Sources with knowledge of the situation say that Thomas can indeed be plucked from the Kings this week … provided someone meets their presumably high asking price for him.
Which is still fairly surprising to hear when Thomas is having a breakout season.
The Kings, though, are in a tough spot. They can't really rush out with the same zeal shown Tuesday, when GM Pete D'Alessandro forcefully quashed the notion that high-flying rookie Ben McLemore is in any way on the table because Sacramento has no choice but to investigate every option with Thomas as he inches closer to restricted free agency in July.
It's a tricky case all around. Thomas is making less than a million bucks this season on the final year of his rookie contract while producing at some genuinely gaudy levels with his sparkly PER of 21.06. Yet it's also true that re-signing him this summer could take the Kings into luxury-tax territory depending on the size of the offers Thomas receives. So a trade can't be ruled out, especially not if someone is willing to offer a quality draft pick, which has become such a coveted form of currency in the NBA.
The Kings have been so active on the trade front in recent months since the arrival of new owner Vivek Ranadive that it was only a matter of time before Thomas' name made it firmly into speculation circulation. The safe assumption is that Thomas would have to be part of a bigger deal or draft-pick-sweetened trade, given his minuscule salary, to bring back anything of value to the Kings. Yet the mere fact that we even have to examine all the variables so hard here makes this one of the more interesting subjects of what's been a fairly pedestrian week so far.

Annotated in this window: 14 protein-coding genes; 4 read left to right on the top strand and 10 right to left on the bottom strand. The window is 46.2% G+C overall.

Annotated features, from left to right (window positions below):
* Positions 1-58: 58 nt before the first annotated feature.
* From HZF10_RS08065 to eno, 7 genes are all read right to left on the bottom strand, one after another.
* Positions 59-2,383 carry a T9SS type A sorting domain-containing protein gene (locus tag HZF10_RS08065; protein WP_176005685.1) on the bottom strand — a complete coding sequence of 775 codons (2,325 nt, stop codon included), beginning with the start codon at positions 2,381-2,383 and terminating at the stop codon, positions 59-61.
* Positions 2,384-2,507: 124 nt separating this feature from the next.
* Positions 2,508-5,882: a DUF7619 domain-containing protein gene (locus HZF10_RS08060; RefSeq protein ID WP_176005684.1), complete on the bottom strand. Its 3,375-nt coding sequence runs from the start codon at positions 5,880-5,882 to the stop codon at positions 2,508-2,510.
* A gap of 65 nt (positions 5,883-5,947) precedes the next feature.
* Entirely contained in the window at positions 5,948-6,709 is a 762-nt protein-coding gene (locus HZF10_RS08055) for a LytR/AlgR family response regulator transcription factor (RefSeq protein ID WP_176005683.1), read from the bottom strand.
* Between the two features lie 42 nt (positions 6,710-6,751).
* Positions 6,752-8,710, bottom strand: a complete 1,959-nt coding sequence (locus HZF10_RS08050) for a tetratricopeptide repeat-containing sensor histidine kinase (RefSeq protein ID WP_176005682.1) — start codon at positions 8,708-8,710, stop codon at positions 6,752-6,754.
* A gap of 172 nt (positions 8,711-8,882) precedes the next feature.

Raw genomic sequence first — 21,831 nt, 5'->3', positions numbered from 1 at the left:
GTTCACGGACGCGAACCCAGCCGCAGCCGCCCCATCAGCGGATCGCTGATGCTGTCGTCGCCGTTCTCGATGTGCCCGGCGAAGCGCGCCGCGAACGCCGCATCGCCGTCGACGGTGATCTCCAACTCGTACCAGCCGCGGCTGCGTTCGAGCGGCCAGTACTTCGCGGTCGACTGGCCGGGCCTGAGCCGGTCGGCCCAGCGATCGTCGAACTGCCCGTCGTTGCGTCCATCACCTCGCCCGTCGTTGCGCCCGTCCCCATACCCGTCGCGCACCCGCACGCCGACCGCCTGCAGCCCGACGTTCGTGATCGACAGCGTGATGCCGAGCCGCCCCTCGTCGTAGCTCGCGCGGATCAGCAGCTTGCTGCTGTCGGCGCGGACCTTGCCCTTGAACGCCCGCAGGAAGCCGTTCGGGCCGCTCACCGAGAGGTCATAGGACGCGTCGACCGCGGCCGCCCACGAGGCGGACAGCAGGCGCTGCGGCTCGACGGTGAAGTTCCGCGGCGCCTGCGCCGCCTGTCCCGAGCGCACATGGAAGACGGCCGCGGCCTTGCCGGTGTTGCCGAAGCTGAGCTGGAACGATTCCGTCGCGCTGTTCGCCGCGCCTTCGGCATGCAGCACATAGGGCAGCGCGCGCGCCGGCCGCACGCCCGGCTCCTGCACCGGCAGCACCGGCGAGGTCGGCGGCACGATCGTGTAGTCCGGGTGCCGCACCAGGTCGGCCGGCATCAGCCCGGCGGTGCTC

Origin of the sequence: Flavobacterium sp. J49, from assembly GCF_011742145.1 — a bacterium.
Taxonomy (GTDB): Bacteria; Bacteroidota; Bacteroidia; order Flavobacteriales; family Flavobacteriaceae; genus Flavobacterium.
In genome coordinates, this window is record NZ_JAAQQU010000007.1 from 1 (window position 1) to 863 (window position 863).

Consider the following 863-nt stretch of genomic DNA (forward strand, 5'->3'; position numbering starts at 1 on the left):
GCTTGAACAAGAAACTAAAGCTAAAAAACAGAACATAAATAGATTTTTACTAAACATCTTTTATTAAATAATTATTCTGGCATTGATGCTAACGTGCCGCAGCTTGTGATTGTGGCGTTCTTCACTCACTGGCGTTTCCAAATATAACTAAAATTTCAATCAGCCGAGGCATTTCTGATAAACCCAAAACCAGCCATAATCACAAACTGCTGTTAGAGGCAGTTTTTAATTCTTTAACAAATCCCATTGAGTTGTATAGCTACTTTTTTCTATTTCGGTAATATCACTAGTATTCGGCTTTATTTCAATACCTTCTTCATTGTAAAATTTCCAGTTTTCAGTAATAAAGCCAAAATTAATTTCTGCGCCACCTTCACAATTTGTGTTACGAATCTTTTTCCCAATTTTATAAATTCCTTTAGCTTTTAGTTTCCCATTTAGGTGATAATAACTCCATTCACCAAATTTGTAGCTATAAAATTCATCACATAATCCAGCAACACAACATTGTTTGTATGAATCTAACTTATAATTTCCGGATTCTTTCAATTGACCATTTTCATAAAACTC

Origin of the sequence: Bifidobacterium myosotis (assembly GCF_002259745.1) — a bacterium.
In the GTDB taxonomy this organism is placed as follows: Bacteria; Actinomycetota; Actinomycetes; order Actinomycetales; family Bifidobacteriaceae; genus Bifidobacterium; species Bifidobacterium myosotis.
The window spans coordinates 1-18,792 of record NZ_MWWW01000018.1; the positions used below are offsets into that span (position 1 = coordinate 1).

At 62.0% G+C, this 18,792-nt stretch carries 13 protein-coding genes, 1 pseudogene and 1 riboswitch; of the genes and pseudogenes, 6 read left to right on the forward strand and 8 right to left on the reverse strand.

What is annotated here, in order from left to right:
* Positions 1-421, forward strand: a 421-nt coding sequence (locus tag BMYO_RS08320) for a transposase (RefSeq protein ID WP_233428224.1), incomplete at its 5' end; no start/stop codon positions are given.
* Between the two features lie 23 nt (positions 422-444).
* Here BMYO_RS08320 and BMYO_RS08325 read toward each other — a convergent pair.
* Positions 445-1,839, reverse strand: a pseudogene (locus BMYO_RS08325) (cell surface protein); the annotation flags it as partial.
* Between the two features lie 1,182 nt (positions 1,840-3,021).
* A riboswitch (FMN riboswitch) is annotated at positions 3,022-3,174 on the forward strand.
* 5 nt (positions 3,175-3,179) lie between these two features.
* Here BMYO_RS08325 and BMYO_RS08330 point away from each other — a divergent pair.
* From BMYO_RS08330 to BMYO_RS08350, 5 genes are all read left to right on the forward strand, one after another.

And it certainly adds a new wrinkle to the long-running debate in Sacramento about whether Thomas, despite all of his statistical success both off the bench and as a starter this season, is truly at his best as a tempo-changing sixth man because of his size and skill set.
Maybe Rudy Gay will opt out of the $19.3 million he's owed next season and sign a long-term extension in Sacramento at a lower annual number that takes the Kings out of luxury-tax jeopardy and renders all of the above concerns moot. The Kings' issue here, however, is that they're not going to know what happens with Gay before Thursday's deadline, which is among the reasons Toronto traded him in December.
So while it's true that no team out there is going to be able to just swipe him for a like-salaried player, Thomas' future has emerged as a trade deadline week factor. Which is surely sooner than the Kings' fans who've grown to love the little guard so much were expecting.